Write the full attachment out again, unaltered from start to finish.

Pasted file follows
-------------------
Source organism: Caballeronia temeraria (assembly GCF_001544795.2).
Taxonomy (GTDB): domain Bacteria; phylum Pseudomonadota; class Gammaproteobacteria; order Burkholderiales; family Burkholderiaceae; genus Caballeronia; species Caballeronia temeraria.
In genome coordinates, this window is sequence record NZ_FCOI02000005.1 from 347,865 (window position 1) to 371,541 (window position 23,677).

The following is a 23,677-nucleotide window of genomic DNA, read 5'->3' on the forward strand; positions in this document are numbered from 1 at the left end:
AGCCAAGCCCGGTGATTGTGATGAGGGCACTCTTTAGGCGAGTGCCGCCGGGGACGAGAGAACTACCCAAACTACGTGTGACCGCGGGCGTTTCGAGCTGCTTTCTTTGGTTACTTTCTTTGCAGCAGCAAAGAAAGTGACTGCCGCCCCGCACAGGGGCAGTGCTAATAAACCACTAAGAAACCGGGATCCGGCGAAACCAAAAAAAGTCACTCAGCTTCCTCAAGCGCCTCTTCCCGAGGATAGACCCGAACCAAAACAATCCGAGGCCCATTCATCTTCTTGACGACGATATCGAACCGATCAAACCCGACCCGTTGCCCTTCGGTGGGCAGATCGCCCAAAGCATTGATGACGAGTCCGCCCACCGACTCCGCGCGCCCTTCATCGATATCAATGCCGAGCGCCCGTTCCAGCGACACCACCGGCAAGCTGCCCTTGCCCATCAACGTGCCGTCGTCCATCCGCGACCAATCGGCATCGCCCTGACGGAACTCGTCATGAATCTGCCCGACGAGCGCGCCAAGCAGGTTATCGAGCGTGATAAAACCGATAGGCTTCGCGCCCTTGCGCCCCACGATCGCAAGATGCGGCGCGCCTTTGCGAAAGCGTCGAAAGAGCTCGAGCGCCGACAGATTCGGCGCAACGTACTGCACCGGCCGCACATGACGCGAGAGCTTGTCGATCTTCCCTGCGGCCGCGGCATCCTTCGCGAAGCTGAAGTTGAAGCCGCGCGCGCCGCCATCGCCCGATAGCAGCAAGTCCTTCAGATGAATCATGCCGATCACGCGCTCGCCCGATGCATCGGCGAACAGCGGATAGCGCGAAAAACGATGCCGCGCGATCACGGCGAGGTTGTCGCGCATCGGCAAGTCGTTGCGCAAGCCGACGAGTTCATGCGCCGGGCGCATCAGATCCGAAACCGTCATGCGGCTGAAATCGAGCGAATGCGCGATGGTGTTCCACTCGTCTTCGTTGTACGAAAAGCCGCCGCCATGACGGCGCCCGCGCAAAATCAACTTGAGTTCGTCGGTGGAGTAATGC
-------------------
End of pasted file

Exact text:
Source organism: Caballeronia temeraria (assembly GCF_001544795.2).
Taxonomy (GTDB): domain Bacteria; phylum Pseudomonadota; class Gammaproteobacteria; order Burkholderiales; family Burkholderiaceae; genus Caballeronia; species Caballeronia temeraria.
In genome coordinates, this window is sequence record NZ_FCOI02000005.1 from 347,865 (window position 1) to 371,541 (window position 23,677).

The following is a 23,677-nucleotide window of genomic DNA, read 5'->3' on the forward strand; positions in this document are numbered from 1 at the left end:
AGCCAAGCCCGGTGATTGTGATGAGGGCACTCTTTAGGCGAGTGCCGCCGGGGACGAGAGAACTACCCAAACTACGTGTGACCGCGGGCGTTTCGAGCTGCTTTCTTTGGTTACTTTCTTTGCAGCAGCAAAGAAAGTGACTGCCGCCCCGCACAGGGGCAGTGCTAATAAACCACTAAGAAACCGGGATCCGGCGAAACCAAAAAAAGTCACTCAGCTTCCTCAAGCGCCTCTTCCCGAGGATAGACCCGAACCAAAACAATCCGAGGCCCATTCATCTTCTTGACGACGATATCGAACCGATCAAACCCGACCCGTTGCCCTTCGGTGGGCAGATCGCCCAAAGCATTGATGACGAGTCCGCCCACCGACTCCGCGCGCCCTTCATCGATATCAATGCCGAGCGCCCGTTCCAGCGACACCACCGGCAAGCTGCCCTTGCCCATCAACGTGCCGTCGTCCATCCGCGACCAATCGGCATCGCCCTGACGGAACTCGTCATGAATCTGCCCGACGAGCGCGCCAAGCAGGTTATCGAGCGTGATAAAACCGATAGGCTTCGCGCCCTTGCGCCCCACGATCGCAAGATGCGGCGCGCCTTTGCGAAAGCGTCGAAAGAGCTCGAGCGCCGACAGATTCGGCGCAACGTACTGCACCGGCCGCACATGACGCGAGAGCTTGTCGATCTTCCCTGCGGCCGCGGCATCCTTCGCGAAGCTGAAGTTGAAGCCGCGCGCGCCGCCATCGCCCGATAGCAGCAAGTCCTTCAGATGAATCATGCCGATCACGCGCTCGCCCGATGCATCGGCGAACAGCGGATAGCGCGAAAAACGATGCCGCGCGATCACGGCGAGGTTGTCGCGCATCGGCAAGTCGTTGCGCAAGCCGACGAGTTCATGCGCCGGGCGCATCAGATCCGAAACCGTCATGCGGCTGAAATCGAGCGAATGCGCGATGGTGTTCCACTCGTCTTCGTTGTACGAAAAGCCGCCGCCATGACGGCGCCCGCGCAAAATCAACTTGAGTTCGTCGGTGGAGTAATGC